Regulating VoIP

On May 12, the CRTC decided that Voice over Internet Protocol (VoIP) would be regulated like local public switched telephone network (PSTN) calls. The incumbent telecom companies — most of them — howled like wounded dogs. The competitive local exchange carriers (CLECs) — most of them — popped champagne corks. The cable companies — all of them — sat quietly in the corner looking like the fat cats that drank the cream. Canadian businesses acted as if the CRTC had become the Grinch who stole Christmas.

To “foster competition,” the Canadian Radio-television and Telecommunications Commission (CRTC) decided on “limited regulation” for VoIP telephone services. The CRTC determined that it would regulate VoIP service only when it is used as a local telephone service, not long distance, and decided that incumbent local exchange carriers (ILECs) could not price VoIP services below cost when offering the service in their local markets.

The CRTC rejected arguments by Bell and Telus that VoIP-based local telephone services should be excluded from regulation. With two Commissioners dissenting, the CRTC ruled that VoIP comes under the same regulatory framework as circuit-switched services so ILECs must file tariffs for in-territory local VoIP services, at rates that at least cover costs, and must comply with existing rules on bundling and win-back promotions. Competitors to Bell and Telus had feared that if VoIP were unregulated, Bell and Telus would charge rock-bottom prices in order to discourage competitors from entering the market.

Enterprise impact

Bell and Telus already have tariffed the IP-Centrex services that they provide to enterprise customers. If the Commission had decided against regulating local VoIP, their current IP-Centrex tariffs would no longer apply. The ILECs would be free “to provide any VoIP services to enterprise customers, negotiate any prices and bundle it any way they want,” said Lis Angus, a principal with Angus TeleManagement Group, Inc. in Kemptville, Ontario. “So the ILECs are more constrained than they wanted to be, in offering in-territory local VoIP to both consumer and enterprise customers.”

Having said that, Angus notes that two factors should be kept in mind:

• Long distance VoIP is not regulated (it is forborne) unless it is part of a “tariffable bundle” (such as a bundle that includes an in-territory local service)

• The CRTC now responds to most tariff filings in 10 days, so the inherent delays of the tariffing process should be less than before.

However, she acknowledges that the ILECs’ concerns with tariffing are only partly due to delays, as they also would like to price VoIP below cost if they want to deal with competitive situations.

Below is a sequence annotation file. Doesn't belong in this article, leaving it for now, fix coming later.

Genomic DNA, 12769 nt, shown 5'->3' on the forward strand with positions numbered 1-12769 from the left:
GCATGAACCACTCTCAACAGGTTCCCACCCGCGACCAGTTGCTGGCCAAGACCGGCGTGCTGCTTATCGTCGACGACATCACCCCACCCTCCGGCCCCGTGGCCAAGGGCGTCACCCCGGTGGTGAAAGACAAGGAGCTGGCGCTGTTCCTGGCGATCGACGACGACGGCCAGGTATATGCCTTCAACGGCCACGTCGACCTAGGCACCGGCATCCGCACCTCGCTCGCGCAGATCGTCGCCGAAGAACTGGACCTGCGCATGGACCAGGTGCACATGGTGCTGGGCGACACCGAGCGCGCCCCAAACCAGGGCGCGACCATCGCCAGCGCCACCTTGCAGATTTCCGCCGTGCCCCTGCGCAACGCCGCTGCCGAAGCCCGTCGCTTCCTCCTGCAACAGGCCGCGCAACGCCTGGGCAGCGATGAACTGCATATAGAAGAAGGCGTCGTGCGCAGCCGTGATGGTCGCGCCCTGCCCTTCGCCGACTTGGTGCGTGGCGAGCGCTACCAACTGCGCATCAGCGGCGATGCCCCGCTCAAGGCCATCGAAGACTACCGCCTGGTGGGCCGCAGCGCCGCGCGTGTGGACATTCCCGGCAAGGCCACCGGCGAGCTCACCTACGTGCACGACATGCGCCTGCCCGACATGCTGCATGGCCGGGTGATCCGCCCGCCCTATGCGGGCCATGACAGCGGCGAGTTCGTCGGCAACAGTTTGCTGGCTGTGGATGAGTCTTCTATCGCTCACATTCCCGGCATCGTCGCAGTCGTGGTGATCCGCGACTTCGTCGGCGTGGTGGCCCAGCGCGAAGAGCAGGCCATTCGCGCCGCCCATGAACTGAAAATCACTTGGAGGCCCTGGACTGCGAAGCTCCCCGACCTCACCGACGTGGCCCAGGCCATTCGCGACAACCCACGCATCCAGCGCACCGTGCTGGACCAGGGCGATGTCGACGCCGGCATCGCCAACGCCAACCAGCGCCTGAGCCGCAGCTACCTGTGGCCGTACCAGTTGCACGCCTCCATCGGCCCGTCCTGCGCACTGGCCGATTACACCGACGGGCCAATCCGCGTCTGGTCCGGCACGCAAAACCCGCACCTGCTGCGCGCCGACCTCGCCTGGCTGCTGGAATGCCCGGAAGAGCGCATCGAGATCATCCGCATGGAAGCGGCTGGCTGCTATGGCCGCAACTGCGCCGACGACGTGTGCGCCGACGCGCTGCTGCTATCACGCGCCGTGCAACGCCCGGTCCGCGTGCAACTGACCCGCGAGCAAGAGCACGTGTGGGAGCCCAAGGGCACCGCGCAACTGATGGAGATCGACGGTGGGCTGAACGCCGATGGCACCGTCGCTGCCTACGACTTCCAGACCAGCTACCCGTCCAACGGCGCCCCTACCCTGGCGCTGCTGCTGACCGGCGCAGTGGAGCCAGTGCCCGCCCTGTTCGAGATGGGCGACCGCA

The ILECs — Bell, Telus, Aliant and SaskTel — wanted no restrictions on VoIP pricing.

This is “an historic mistake,” said Lawson Hunter, executive vice-president of BCE Inc.

Janet Yale, Telus executive vice-president of corporate affairs, said the CRTC “chose to look backward and to impose restrictions from the past that are no longer relevant.”

However, MTS Allstream Inc., the incumbent telco in Manitoba, was pleased with the CRTC’s ruling as MTS is now allowed to offer VoIP in all provinces but Manitoba with no pricing restrictions.

“The CRTC is to be commended for recognizing that dominant providers like Bell Canada have an incentive to pre-empt competition with targeted, unregulated pricing designed to stamp out their smaller rivals,” said Chris Peirce, MTS executive vice-president, government and regulatory affairs. “With this decision, the CRTC removes an important barrier to competitive entry in the near-monopoly local market”

CLECs such as Primus and Vonage, which offer VoIP to consumers and small businesses, said the ruling prevents ILECs from introducing cutthroat VoIP pricing in territories where they dominate the local market. However, Montreal-based CLEC, BabyTel, said the CRTC should have also regulated VoIP services offered by the cable companies as there is nothing preventing them from offering cut-throat VoIP pricing to convert their broadband Internet customers to VoIP.

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Sounding like the little telco folks, the cable industry said the CRTC’s decision would prevent the large telcos from crushing new entrants in the VoIP local telecom market. However, the day before the CRTC handed down its ruling, Rogers Communications Inc. demonstrated it was anything but a small fry as it announced plans to buy Call-Net Enterprises Inc., parent company of Sprint Canada, for about $330-million. This move, industry analysts said, would allow Canada’s largest wireless and cable TV company to quickly enter the local phone market — without pricing restrictions.

Businesses not thrilled

So, what do businesses think about a decision that was made to foster competition, which should, ostensibly, lead to greater choice and more competitive pricing and service offerings?

The Coalition for Competitive Telecommunications expressed deep disappointment the CRTC decided to regulate VoIP communications technology. The Coalition, established in late 2003, is comprised of 10 industry associations, represents over 12,000 Canadian companies and Qu

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